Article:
The merger of the Department of Immigration and Customs, which was expected to save money, has instead resulted in a quarter-billion dollar budget blow-out and the failure to achieve multiple performance indicators by the merged entity, according to its annual report.

The merger of the agencies was announced in the 2o14 budget following a recommendation in the National Commission of Audit, and the new entity, the Department of Immigration and Border Protection, commenced operation on July 1, 2015. The National Commission of Audit proposed that the merged entity would have “the potential to generate significant savings by removing duplication, better integrating and improving operational systems and practices, reducing staff, as well as consolidating back office functions and rationalising property”. When then-immigration minister Scott Morrison also announced the creation of the Australian Border Force to supersede Customs within the new merged department, he boasted of the efficiencies that would arise from it, a “dividend” that could be reinvested “back into a more integrated, effective and efficient border protection operation”.

According to the Report on Financial Performance in the department’s annual report for 2015-16, the department’s costs for its administered expenses — that is, funding for implementation of its programs — fell significantly (more than $200 million) compared to 2014-15, and came in below the amount allocated to the department in the 2015-16 budget by more than $80 million — primarily due to the fall in asylum seeker arrivals.

However, Immigration’s departmental expenses — that is, its own internal costs of implementing programs — rather than falling as expected off the back of efficiencies, came in more than $350 million over what was budgeted, meaning the department’s overall spending exceeded its 2015-16 budget allocation by over a quarter of a billion dollars.

While the new body’s Customs function costs only went over budget by $5 million, with another $13 million in additional program costs, Outcome One costs — border protection — were nearly $240 million over budget and Outcome Two — via management and citizenship — blew out by over $100 million (both outcomes actually brought in their program costs below budget). The departmental costs of managing facilities on Nauru and Manus Island blew out by 230% to more than $100 million, along with a nearly $40 million extra cost in administered expenses (although they were offset by an accounting shift of capital charges); border enforcement costs also blew out by nearly $60 million.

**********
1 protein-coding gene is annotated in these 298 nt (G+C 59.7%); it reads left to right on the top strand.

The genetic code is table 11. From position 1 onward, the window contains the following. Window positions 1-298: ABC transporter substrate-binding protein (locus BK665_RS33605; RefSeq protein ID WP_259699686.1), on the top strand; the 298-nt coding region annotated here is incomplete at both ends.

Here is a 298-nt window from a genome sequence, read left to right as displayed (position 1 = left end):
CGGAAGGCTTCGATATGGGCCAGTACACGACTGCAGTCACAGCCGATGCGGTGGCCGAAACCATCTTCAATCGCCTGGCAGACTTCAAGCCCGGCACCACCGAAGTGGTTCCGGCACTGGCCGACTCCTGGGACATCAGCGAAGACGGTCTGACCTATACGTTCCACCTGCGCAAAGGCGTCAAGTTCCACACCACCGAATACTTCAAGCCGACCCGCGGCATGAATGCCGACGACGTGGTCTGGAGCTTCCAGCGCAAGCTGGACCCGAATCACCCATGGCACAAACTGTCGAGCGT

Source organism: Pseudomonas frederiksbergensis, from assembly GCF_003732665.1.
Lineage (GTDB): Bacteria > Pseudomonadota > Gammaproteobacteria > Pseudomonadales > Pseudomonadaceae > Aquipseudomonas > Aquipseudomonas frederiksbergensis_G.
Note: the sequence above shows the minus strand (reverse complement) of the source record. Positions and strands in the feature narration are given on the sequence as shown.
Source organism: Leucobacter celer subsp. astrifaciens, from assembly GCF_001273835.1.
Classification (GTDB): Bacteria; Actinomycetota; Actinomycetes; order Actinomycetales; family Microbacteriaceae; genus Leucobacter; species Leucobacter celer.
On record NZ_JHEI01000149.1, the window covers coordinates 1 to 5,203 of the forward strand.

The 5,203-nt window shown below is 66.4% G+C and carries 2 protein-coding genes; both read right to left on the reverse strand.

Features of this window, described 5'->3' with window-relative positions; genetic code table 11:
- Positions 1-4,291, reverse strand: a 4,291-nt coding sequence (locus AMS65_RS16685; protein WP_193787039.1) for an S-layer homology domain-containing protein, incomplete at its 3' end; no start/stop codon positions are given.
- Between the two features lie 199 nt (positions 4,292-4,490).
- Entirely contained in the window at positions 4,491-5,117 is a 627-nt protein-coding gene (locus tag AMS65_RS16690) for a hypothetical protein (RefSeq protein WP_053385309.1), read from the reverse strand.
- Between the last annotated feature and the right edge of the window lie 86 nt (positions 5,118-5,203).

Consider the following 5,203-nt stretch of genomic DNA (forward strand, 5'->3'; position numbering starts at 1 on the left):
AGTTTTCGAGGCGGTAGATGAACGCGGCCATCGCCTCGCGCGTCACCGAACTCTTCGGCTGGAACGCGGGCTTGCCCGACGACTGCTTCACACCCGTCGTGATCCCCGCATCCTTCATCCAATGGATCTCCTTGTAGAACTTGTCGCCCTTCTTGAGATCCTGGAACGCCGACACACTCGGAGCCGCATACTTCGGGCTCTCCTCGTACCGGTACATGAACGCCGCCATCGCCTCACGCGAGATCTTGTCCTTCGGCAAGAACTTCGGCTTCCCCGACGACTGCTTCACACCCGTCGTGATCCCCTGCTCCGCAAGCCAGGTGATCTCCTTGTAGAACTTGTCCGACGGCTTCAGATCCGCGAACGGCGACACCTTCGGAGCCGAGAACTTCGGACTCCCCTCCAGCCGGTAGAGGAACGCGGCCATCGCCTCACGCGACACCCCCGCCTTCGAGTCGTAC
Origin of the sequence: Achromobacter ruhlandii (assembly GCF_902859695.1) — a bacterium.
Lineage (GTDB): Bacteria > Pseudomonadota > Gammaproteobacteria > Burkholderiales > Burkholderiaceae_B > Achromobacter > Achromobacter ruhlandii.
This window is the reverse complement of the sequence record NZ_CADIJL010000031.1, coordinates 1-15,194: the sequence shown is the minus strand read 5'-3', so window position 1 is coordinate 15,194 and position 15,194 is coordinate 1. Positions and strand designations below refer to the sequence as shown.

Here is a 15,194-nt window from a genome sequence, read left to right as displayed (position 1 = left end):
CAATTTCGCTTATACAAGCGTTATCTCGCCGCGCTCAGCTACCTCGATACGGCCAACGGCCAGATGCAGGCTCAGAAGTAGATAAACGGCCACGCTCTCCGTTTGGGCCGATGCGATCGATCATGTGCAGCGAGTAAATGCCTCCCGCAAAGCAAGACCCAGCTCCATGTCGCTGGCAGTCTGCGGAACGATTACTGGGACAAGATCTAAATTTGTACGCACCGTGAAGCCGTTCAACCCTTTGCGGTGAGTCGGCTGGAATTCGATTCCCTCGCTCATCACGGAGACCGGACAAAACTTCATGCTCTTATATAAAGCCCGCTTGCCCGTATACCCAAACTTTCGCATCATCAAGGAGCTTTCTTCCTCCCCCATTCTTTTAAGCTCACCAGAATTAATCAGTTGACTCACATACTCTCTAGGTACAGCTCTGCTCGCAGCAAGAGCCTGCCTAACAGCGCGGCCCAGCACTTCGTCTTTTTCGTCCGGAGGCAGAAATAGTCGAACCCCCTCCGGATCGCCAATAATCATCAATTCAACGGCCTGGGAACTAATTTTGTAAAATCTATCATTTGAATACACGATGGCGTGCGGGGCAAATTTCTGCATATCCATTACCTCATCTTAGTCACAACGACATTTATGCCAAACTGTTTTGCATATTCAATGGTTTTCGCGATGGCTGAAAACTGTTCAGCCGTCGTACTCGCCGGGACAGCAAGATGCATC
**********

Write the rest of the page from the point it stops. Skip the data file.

The report is also littered with “Not Met” responses on its performance indicators. Initially an important part of the Outcome-Output budgeting framework, public service performance indicators rapidly fell into (to use the phrase from Harakiri) idle formalism with both departments and ministers preferring to avoid using any indicator that might not be met. Immigration’s failure to meet multiple targets in key areas is thus all the more noticeable. Shipping container inspections fell and missed the target by nearly 5%; the air cargo inspection target was missed, processing times for Customs broker licences blew out, Customs clearance of international passenger times worsened, visa application processing delays worsened, and maritime patrol goals were not met for a variety of reasons — although on illegal fishing vessels the lower level of interceptions was a good news story, as it reflected more effective deterrence.

The budget blow-out comes on top of the debacles revealed by the Australian National Audit Office in the department under two governments and multiple ministers in relation to the tendering of detention facilities on Manus Island and Nauru, which were continuing well into this year as a tender process for offshore facilities had to be abandoned following serious probity deficiencies. The ANAO report also found that thedepartment regularly and wildly exceeded its spending authority despite demands from the then-prime minister to curb its costs. Collectively, the reports raise serious questions about the performance of blustering Immigration secretary Mike Pezzullo, who appears increasingly out of his depth, and his executive team, which is mostly imported from Customs and Defence.

Peter Fray

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Peter Fray
Editor-in-chief of Crikey

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